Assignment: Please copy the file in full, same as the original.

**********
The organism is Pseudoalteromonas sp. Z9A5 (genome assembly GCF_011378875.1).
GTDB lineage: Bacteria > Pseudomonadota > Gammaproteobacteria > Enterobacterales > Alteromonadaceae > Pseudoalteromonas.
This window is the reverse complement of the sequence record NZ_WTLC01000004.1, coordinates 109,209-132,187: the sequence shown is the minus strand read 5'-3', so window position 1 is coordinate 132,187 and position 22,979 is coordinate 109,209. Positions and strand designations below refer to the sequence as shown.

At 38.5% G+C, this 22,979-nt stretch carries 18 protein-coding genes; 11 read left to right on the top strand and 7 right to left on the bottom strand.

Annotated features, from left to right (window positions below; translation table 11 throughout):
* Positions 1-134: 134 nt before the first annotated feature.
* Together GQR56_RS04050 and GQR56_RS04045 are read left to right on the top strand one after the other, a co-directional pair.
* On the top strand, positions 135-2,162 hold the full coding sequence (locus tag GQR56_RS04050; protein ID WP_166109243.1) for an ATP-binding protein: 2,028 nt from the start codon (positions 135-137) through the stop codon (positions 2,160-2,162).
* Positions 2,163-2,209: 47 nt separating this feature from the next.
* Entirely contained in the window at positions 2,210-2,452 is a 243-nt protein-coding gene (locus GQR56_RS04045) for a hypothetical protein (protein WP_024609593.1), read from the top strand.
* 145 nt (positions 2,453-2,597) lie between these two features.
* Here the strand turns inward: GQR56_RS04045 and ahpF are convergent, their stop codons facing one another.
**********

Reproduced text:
The organism is Pseudoalteromonas sp. Z9A5 (genome assembly GCF_011378875.1).
GTDB lineage: Bacteria > Pseudomonadota > Gammaproteobacteria > Enterobacterales > Alteromonadaceae > Pseudoalteromonas.
This window is the reverse complement of the sequence record NZ_WTLC01000004.1, coordinates 109,209-132,187: the sequence shown is the minus strand read 5'-3', so window position 1 is coordinate 132,187 and position 22,979 is coordinate 109,209. Positions and strand designations below refer to the sequence as shown.

At 38.5% G+C, this 22,979-nt stretch carries 18 protein-coding genes; 11 read left to right on the top strand and 7 right to left on the bottom strand.

Annotated features, from left to right (window positions below; translation table 11 throughout):
* Positions 1-134: 134 nt before the first annotated feature.
* Together GQR56_RS04050 and GQR56_RS04045 are read left to right on the top strand one after the other, a co-directional pair.
* On the top strand, positions 135-2,162 hold the full coding sequence (locus tag GQR56_RS04050; protein ID WP_166109243.1) for an ATP-binding protein: 2,028 nt from the start codon (positions 135-137) through the stop codon (positions 2,160-2,162).
* Positions 2,163-2,209: 47 nt separating this feature from the next.
* Entirely contained in the window at positions 2,210-2,452 is a 243-nt protein-coding gene (locus GQR56_RS04045) for a hypothetical protein (protein WP_024609593.1), read from the top strand.
* 145 nt (positions 2,453-2,597) lie between these two features.
* Here the strand turns inward: GQR56_RS04045 and ahpF are convergent, their stop codons facing one another.